A Commandment, A Complaint

A Commandment, A Complaint Devo Image

“Then all the congregation of the children of Israel set out on their journey from the Wilderness of Sin, according to the commandment of the Lord, and camped in Rephidim; but there was no water for the people to drink. Therefore the people contended with Moses, and said, ‘Give us water, that we may drink.’ So Moses said to them, ‘Why do you contend with me? Why do you tempt the Lord?’ And the people thirsted there for water, and the people complained against Moses, and said, ‘Why is it you have brought us up out of Egypt, to kill us and our children and our livestock with thirst?’”—Exodus 17:1–3 (NKJV)

Our next two devotions are to be taken as two halves of one whole. Today’s text will serve as the first part of a spiritual arc that tomorrow’s devotional will bring to a conclusion. And as we progress over the next two days, we’re going to focus on four words that begin with the letter “C.”

The first of the four words is “commandment,” because that’s what we see at the outset of Exodus chapter 17. As a refresher, we’re following the nation of Israel’s massive migration from Egypt to the new homeland God promised to them. He had a very deliberate way of doing this; He didn’t give them the endpoint and tell them He’d just meet up with them there. For as the rest of Exodus (and in fact the next three books in the Bible) will reveal, the Lord wanted to lead His people through this process via many twists and turns. It wasn’t going to be a straight line, but a series of personal instructions.

The “commandment” in the proceeding passage to come to Rephidim is an example of this. Understand that God had a deliberate reason for having them do this, a reason that will become clear as the story unfolds. But before we get to that, we need to underscore the fact that what we’re about to get into is based on God’s commandment. It’s His doing, not Moses’ and not man’s. That’s a critical point, because we’re about to see how this commandment leads to our next word, which is “complaint.”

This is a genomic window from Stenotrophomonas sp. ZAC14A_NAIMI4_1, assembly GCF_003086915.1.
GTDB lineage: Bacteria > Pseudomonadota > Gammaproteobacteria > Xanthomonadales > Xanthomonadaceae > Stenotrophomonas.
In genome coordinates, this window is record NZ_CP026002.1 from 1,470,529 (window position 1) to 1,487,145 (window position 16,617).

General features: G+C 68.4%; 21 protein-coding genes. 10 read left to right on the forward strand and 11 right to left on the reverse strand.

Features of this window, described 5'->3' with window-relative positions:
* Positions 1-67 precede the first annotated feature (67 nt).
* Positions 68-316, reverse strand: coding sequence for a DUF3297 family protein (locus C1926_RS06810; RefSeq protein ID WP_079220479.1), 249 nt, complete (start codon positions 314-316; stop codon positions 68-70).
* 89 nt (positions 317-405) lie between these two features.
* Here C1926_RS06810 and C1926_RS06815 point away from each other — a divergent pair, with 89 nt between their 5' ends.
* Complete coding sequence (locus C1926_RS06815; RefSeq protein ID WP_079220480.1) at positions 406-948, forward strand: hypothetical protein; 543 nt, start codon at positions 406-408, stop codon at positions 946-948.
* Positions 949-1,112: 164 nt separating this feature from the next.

Wouldn’t you know that the place the Lord commanded His people to go was without water! How could an all-knowing God overlook something so basic like this? How can you expect approximately 2 million people, not to mention all their livestock, to survive out in the open wilderness without any water? They would all be dead within a few days!

The masses began to think these thoughts and, even though the command that led them to this place of thirst came from God, the people focused their frustrated thirst at Moses and start complaining about the inexcusable absence of water. If you’re Moses, you’re thinking to yourself, I was just following God’s orders, what do you want from me?

A lot of life can be like that. In many instances just doing the right thing, the thing you know God wants you to do, leads to new challenges and even complaints from others. The natural tendency when this happens is to regret the decision to obey God’s command. But that’s a mistake, because the complaints of others don’t supersede the need to follow the command of God.

Again, we’re going to see another act to this story in tomorrow’s devotional. But until then, here’s an absolute truth you can always depend on: If God has commanded something, obeying Him is always the right decision, despite the way people react to it. His concerns will always be more important than people’s, even if there’s a couple million of them!

Pause: What spiritual truth can be derived from the words “commandment” and “complaint”?

Practice: Reflect on why you need to know this truth and how you might apply it with where you’re at in life right now.

Pray: Lord, help me to not be a man pleaser but a God pleaser. Give me the fortitude of faith that does not cave to the complaints of others but stands strong in the conviction of obeying Your commands. Amen.

About the Author

Pastor Dan Hickling

Pastor Dan Hickling serves our online community, also known as the Calvary Chapel Online Campus. He and his wife Becky have been married for 22 years and have two children, Lauren and Danny. Both Dan and Becky have been part of the CCFL church family for 22 years and have served in full time ministry for 20 of those years.